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Barry J. Bedwell: Fumigant Keeps Agriculture In Business

Fresnobee.com


The Bee's editorial board recently opined that the soil fumigant methyl iodide, which has received a conditional registration from the Department of Pesticide Regulation as a restricted material in California, may be "legal, but not worth it."

The Bee's editorial board recently opined that the soil fumigant methyl iodide, which has received a conditional registration from the Department of Pesticide Regulation as a restricted material in California, may be "legal, but not worth it." The editorial questioned why such a "toxic" material would be approved for use here in spite of objections raised by a group of 52 scientists as well as some in the environmental and anti-pesticide community.
With such an emotional issue, it is vitally important that the public understand the rationale behind such a decision and why DPR took approximately three years in coming to the current conclusion.
First, in regard to the question of why do we have soil fumigants at all we need look no further than a University of California, Davis, analysis requested by the California Department of Food and Agriculture which stated that without fumigants the negative economic impact in this state would be approximately $1.58 billion accompanied by the loss of over 23,000 jobs.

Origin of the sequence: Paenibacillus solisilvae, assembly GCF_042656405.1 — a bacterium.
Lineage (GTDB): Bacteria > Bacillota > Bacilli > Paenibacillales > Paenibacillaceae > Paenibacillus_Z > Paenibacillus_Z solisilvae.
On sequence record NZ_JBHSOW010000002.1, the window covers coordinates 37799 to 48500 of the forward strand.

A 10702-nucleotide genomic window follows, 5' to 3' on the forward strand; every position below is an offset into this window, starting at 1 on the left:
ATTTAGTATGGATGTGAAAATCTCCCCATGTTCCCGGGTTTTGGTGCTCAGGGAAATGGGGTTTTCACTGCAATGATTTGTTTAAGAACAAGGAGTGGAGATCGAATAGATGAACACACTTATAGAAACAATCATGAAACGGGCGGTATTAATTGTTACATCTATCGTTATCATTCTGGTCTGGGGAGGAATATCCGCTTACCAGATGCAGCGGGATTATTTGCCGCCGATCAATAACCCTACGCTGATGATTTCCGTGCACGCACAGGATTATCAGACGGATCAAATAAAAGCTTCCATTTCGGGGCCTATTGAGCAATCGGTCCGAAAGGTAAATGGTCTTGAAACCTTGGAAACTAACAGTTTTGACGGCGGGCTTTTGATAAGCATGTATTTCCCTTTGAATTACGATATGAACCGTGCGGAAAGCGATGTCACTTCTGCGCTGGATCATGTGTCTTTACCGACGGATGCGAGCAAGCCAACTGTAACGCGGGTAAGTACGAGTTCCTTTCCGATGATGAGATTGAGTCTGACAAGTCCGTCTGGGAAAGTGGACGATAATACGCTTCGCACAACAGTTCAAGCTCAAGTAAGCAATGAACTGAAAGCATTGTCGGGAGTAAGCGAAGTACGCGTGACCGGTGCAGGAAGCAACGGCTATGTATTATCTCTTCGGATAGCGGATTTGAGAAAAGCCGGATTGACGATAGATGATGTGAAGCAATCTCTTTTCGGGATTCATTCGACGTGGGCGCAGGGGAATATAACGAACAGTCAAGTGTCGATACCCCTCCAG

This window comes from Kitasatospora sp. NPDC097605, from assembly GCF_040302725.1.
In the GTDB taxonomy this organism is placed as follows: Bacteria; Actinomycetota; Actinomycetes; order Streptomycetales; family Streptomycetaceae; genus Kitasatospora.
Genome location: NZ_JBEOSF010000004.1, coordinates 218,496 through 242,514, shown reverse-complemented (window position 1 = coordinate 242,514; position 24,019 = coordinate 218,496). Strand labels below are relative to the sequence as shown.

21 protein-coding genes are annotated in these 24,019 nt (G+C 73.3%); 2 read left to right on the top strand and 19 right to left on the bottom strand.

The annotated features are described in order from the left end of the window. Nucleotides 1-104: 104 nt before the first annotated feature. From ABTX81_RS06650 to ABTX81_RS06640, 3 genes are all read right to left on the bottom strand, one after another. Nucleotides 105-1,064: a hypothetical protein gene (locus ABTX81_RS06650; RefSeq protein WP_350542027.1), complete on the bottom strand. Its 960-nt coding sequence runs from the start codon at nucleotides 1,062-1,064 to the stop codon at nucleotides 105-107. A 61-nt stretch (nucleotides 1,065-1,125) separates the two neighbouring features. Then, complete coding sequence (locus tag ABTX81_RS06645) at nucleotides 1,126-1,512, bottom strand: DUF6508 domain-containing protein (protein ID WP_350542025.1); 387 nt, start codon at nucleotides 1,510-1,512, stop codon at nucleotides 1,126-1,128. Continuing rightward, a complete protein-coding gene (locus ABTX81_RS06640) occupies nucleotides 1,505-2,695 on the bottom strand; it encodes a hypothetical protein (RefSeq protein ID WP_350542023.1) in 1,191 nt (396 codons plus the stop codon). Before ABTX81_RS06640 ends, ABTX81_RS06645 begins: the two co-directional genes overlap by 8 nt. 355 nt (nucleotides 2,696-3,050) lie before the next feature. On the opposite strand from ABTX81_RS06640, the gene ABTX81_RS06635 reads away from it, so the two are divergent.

Fumigants are a vital tool to rid the soil of pathogens and disease that rob yields. Without them most consumers would not be able to buy food at affordable levels. And while every grower I know would love to grow food without chemical inputs, the reality is that most consumers demand price levels that are not compatible with organic production.
Second, as to why methyl iodide, the answer is understandable when looking at the requirements of the Montreal Protocol which is phasing out methyl bromide due to its ozone depleting characteristics. Methyl iodide does not harm the earth's ozone layer.


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